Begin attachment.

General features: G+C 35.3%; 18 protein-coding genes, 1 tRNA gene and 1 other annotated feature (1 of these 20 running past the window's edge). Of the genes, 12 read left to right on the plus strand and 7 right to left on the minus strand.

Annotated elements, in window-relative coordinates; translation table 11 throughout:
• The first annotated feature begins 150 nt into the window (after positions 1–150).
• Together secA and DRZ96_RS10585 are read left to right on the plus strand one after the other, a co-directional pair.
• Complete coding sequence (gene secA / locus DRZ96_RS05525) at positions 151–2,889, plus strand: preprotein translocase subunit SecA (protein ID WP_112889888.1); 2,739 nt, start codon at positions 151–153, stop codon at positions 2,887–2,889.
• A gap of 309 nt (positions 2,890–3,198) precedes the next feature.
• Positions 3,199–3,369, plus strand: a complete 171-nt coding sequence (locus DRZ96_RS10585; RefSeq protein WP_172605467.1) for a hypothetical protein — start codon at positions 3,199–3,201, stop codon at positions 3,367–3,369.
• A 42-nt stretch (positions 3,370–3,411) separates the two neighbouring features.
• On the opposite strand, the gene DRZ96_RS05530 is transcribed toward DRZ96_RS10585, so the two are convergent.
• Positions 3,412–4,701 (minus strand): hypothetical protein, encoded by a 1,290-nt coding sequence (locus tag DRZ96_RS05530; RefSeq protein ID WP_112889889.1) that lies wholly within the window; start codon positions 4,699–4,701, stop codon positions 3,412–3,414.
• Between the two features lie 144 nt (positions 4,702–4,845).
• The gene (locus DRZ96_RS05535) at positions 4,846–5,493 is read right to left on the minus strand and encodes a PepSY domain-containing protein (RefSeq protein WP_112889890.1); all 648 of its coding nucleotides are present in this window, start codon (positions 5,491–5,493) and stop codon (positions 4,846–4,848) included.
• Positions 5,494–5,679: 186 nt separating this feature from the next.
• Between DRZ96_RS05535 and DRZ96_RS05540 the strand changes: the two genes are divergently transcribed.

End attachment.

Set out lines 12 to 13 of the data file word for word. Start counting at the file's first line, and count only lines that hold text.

• The gene (locus DRZ96_RS05535) at positions 4,846–5,493 is read right to left on the minus strand and encodes a PepSY domain-containing protein (RefSeq protein WP_112889890.1); all 648 of its coding nucleotides are present in this window, start codon (positions 5,491–5,493) and stop codon (positions 4,846–4,848) included.
• Positions 5,494–5,679: 186 nt separating this feature from the next.